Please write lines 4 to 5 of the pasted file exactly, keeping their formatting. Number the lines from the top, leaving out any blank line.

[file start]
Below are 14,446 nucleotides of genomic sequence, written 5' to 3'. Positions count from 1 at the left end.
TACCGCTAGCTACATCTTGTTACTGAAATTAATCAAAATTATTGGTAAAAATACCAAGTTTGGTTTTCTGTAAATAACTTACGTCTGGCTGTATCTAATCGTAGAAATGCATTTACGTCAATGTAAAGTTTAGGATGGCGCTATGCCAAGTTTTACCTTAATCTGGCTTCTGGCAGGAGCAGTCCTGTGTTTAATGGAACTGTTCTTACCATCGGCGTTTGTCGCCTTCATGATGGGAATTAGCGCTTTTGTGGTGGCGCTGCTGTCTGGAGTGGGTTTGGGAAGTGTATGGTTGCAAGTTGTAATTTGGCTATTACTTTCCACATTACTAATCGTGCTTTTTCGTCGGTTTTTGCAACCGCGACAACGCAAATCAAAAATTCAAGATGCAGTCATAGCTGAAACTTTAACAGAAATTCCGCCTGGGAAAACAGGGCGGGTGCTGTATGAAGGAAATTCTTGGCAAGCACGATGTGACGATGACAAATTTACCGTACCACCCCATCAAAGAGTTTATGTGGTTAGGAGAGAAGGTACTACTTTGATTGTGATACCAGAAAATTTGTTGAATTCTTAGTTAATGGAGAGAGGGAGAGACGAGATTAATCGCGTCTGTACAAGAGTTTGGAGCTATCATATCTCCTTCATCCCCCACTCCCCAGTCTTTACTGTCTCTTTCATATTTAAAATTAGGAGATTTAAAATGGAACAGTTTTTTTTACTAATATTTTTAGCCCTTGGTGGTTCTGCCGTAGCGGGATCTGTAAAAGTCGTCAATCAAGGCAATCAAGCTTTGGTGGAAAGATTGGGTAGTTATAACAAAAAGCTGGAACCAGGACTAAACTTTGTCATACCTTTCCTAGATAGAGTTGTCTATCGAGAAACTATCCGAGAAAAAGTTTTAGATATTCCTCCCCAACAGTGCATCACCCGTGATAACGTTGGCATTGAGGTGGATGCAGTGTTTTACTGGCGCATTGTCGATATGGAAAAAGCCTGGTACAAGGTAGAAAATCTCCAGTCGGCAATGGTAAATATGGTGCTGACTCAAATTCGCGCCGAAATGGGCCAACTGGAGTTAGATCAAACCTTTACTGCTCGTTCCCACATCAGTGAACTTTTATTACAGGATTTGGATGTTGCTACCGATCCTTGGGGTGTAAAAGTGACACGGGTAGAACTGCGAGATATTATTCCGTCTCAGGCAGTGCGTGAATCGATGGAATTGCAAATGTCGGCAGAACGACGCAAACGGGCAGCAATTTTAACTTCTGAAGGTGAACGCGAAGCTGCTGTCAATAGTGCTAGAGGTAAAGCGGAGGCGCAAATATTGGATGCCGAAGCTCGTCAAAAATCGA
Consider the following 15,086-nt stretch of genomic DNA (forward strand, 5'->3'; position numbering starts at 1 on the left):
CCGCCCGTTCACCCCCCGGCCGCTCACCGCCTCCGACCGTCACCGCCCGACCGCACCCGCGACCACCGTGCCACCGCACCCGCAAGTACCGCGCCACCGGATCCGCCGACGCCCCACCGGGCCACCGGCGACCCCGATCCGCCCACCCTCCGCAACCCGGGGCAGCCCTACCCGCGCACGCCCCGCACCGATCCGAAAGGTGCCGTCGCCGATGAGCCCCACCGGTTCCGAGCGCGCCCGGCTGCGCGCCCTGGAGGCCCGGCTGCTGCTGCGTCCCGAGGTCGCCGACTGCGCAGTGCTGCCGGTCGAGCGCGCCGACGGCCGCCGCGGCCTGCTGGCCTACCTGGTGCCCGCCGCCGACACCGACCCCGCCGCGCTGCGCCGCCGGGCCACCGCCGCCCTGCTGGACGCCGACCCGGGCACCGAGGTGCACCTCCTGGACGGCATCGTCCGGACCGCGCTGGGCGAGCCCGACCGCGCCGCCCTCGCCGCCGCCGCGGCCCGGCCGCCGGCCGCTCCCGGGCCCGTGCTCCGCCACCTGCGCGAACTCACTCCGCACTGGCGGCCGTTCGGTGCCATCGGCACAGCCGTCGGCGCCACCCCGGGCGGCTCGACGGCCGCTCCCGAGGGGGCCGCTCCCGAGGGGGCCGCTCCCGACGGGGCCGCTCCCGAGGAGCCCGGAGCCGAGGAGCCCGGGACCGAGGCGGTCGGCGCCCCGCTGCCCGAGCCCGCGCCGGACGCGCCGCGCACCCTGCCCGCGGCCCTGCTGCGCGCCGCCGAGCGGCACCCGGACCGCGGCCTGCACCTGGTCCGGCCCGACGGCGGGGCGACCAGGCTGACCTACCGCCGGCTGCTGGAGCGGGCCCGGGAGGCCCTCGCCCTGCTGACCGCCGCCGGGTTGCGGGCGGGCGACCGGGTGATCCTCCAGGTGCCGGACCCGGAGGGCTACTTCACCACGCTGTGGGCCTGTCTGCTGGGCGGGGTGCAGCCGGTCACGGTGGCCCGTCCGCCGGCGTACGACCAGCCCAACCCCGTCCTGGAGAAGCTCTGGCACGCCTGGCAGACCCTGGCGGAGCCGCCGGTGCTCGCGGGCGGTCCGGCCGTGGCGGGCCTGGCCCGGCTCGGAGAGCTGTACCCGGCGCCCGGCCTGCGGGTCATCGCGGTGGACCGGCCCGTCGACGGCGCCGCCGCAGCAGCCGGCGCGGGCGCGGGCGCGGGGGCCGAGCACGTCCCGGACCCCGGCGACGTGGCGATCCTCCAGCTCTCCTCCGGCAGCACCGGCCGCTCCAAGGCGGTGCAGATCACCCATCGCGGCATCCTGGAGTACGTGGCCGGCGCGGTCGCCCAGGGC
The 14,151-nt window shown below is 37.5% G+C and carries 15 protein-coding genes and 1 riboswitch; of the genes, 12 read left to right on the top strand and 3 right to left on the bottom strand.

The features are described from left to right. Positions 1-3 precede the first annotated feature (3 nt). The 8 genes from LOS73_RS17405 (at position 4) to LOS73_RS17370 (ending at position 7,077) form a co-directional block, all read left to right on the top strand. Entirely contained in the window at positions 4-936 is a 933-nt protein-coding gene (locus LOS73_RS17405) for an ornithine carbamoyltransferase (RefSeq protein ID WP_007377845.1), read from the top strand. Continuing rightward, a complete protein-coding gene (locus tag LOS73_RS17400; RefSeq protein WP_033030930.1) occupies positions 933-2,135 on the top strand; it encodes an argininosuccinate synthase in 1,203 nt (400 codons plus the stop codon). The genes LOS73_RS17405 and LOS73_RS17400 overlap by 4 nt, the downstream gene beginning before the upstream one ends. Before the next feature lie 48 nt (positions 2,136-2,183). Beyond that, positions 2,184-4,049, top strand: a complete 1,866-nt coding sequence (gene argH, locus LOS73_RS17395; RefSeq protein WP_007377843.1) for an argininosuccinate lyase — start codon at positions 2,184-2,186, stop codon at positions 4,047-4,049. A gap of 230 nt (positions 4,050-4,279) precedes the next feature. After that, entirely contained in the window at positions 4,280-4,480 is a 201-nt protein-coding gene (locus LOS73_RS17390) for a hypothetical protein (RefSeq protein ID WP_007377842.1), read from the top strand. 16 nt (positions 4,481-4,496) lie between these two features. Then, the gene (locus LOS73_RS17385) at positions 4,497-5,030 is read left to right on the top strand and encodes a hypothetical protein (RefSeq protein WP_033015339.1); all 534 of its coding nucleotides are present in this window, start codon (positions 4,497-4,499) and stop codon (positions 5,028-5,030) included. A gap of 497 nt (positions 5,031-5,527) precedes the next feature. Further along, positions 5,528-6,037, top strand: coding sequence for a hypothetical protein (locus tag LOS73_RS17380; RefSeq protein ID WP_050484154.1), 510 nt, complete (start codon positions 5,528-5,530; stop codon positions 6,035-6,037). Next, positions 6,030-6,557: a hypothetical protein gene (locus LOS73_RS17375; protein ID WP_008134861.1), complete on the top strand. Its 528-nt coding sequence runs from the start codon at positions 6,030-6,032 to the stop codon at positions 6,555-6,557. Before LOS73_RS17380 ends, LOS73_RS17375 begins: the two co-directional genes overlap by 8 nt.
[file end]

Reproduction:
CCGCCCGTTCACCCCCCGGCCGCTCACCGCCTCCGACCGTCACCGCCCGACCGCACCCGCGACCACCGTGCCACCGCACCCGCAAGTACCGCGCCACCGGATCCGCCGACGCCCCACCGGGCCACCGGCGACCCCGATCCGCCCACCCTCCGCAACCCGGGGCAGCCCTACCCGCGCACGCCCCGCACCGATCCGAAAGGTGCCGTCGCCGATGAGCCCCACCGGTTCCGAGCGCGCCCGGCTGCGCGCCCTGGAGGCCCGGCTGCTGCTGCGTCCCGAGGTCGCCGACTGCGCAGTGCTGCCGGTCGAGCGCGCCGACGGCCGCCGCGGCCTGCTGGCCTACCTGGTGCCCGCCGCCGACACCGACCCCGCCGCGCTGCGCCGCCGGGCCACCGCCGCCCTGCTGGACGCCGACCCGGGCACCGAGGTGCACCTCCTGGACGGCATCGTCCGGACCGCGCTGGGCGAGCCCGACCGCGCCGCCCTCGCCGCCGCCGCGGCCCGGCCGCCGGCCGCTCCCGGGCCCGTGCTCCGCCACCTGCGCGAACTCACTCCGCACTGGCGGCCGTTCGGTGCCATCGGCACAGCCGTCGGCGCCACCCCGGGCGGCTCGACGGCCGCTCCCGAGGGGGCCGCTCCCGAGGGGGCCGCTCCCGACGGGGCCGCTCCCGAGGAGCCCGGAGCCGAGGAGCCCGGGACCGAGGCGGTCGGCGCCCCGCTGCCCGAGCCCGCGCCGGACGCGCCGCGCACCCTGCCCGCGGCCCTGCTGCGCGCCGCCGAGCGGCACCCGGACCGCGGCCTGCACCTGGTCCGGCCCGACGGCGGGGCGACCAGGCTGACCTACCGCCGGCTGCTGGAGCGGGCCCGGGAGGCCCTCGCCCTGCTGACCGCCGCCGGGTTGCGGGCGGGCGACCGGGTGATCCTCCAGGTGCCGGACCCGGAGGGCTACTTCACCACGCTGTGGGCCTGTCTGCTGGGCGGGGTGCAGCCGGTCACGGTGGCCCGTCCGCCGGCGTACGACCAGCCCAACCCCGTCCTGGAGAAGCTCTGGCACGCCTGGCAGACCCTGGCGGAGCCGCCGGTGCTCGCGGGCGGTCCGGCCGTGGCGGGCCTGGCCCGGCTCGGAGAGCTGTACCCGGCGCCCGGCCTGCGGGTCATCGCGGTGGACCGGCCCGTCGACGGCGCCGCCGCAGCAGCCGGCGCGGGCGCGGGCGCGGGGGCCGAGCACGTCCCGGACCCCGGCGACGTGGCGATCCTCCAGCTCTCCTCCGGCAGCACCGGCCGCTCCAAGGCGGTGCAGATCACCCATCGCGGCATCCTGGAGTACGTGGCCGGCGCGGTCGCCCAGGGC
The 14,151-nt window shown below is 37.5% G+C and carries 15 protein-coding genes and 1 riboswitch; of the genes, 12 read left to right on the top strand and 3 right to left on the bottom strand.